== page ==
Monday, 1 April 2013

Gearbox Rebuild 2: The Practice

Opening up 270 KTA's gearbox is a little like biting into a Kinder Surprise:

Not only have you no idea what's inside, but you know it probably won't be what you were hoping to see.

(And unless Kinder have got their act together since I was a boy, it's also inevitable that at least half the toy will be broken or missing...)

Fortunately, this weekend's surprises have been largely pleasant ones. Thanks to Sheppard Senior (the Patron Saint of Bristol SUs), progress has been great and we've achieved our aims: the gearbox is out, has been examined and we think we know what's wrong. That bit isn't as bad as I'd feared.

But to get to that point, we've had to take the tin opener to other cans of worms...

Anyway, here's where we stand.

The spigot bearing in the back of the crankshaft has disintegrated, which is almost certainly the cause of our Looe noises. This is the bearing which spins on the main front shaft when the clutch is engaged. Lumps of metal, formerly rollers and the inner casing of the bearing, were discovered in the bell-housing, having been spinning around in the way of the fly wheel...

The oil seal in the front of the gearbox had also perished into oblivion, allowing the gearbox to lose huge amounts of oil. Most of this has ended up on the clutch, which will also need to be replaced, along with the oil seal on between the clutch and the flywheel, which had been smashed apart by the failing bearing.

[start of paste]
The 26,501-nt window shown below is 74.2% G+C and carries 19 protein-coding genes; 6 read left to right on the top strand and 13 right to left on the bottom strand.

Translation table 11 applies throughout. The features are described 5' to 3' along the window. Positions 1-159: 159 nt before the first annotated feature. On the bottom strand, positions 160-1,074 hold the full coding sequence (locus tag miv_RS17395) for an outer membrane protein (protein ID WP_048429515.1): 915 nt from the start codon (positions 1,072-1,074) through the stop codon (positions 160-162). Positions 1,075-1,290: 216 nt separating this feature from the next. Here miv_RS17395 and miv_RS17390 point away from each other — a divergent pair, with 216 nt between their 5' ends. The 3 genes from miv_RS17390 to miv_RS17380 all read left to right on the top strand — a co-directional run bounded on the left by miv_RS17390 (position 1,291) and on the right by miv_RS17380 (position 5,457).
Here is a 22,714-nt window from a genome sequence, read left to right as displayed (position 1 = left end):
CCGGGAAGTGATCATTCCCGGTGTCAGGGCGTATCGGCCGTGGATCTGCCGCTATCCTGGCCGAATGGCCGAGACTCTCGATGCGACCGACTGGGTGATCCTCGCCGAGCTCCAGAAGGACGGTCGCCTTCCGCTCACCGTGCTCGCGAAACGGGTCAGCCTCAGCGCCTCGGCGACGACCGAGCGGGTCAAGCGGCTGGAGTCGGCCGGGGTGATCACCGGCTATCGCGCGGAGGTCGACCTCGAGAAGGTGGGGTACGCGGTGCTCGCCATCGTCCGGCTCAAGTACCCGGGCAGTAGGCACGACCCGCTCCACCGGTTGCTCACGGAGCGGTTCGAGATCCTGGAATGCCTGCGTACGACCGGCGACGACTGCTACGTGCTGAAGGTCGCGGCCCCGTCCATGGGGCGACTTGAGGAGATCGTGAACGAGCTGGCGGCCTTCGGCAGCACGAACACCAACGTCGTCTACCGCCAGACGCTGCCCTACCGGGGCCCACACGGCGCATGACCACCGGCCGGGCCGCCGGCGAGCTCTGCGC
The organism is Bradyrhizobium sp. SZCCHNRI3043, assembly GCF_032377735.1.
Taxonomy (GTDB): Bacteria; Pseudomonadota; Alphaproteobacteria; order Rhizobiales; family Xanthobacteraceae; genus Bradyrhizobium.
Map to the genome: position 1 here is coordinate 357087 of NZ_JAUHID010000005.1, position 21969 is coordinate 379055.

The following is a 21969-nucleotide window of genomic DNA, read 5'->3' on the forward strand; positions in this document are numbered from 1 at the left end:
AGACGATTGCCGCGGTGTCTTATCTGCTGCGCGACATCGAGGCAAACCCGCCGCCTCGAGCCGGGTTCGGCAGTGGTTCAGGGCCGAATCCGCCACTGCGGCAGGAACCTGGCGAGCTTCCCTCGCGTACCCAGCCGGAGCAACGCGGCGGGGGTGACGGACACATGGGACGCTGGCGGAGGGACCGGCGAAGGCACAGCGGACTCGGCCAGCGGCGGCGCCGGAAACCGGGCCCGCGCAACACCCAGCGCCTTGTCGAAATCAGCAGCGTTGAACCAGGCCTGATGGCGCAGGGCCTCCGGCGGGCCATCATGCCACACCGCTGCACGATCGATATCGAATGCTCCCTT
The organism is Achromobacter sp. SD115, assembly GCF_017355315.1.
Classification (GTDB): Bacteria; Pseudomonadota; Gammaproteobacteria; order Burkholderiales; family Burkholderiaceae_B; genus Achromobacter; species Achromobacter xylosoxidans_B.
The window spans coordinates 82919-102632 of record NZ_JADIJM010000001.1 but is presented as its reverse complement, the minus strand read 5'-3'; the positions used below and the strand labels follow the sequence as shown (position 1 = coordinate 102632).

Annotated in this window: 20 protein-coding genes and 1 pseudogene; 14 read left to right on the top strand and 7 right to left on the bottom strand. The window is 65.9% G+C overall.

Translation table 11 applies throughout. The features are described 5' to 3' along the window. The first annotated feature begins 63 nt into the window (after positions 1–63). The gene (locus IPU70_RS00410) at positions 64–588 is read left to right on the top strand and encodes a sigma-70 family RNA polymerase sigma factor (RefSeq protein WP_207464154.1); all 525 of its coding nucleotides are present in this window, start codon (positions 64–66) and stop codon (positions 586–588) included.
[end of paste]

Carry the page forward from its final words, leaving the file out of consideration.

Inside the box everything is fine. The front main bearing, which we'd expected to have to change, would have been taking lots of additional strain in the absence of a working spigot bearing, but we caught it in time. In fact, inside it's a really good box, with little play or wear to the gears. Good Kinder...
 
 
There are some other big problems to overcome. In removing the gearbox we had to dismantle, not just the bit of the gear linkage which connects to it, but the entire linkage from front to back. 

Someone, somewhere will remember welding up the joints which would normally make dismantling simple...

The linkage will have to be separated, re-machined and assembled properly with three new universal joints to replace what are, to look at them, the originals.

The phantom welder is probably the same person who'd remember: bashing the hell out of the top gearbox turret (which now needs replacing); drilling a hole through a knackered main bush and bolting it up to reduce the play; replacing the front oil seal without bolts in the housing to stop it from flying out; replacing every loose stud with a tatty old bolt, regardless of threads; and, perhaps it's the same person who secured the prop-shaft with set screws instead of shouldered bolts. I do hope this wasn't you...

In summary, we have a lot of work to do. The next few evenings will be spent sourcing parts and cleaning up the old bits. 270 KTA will have to wait patiently on her pedestal while all this goes on.

Then, when we're ready, we can think about how to go about putting the ultimate Kinder toy back together...


Keep you posted.

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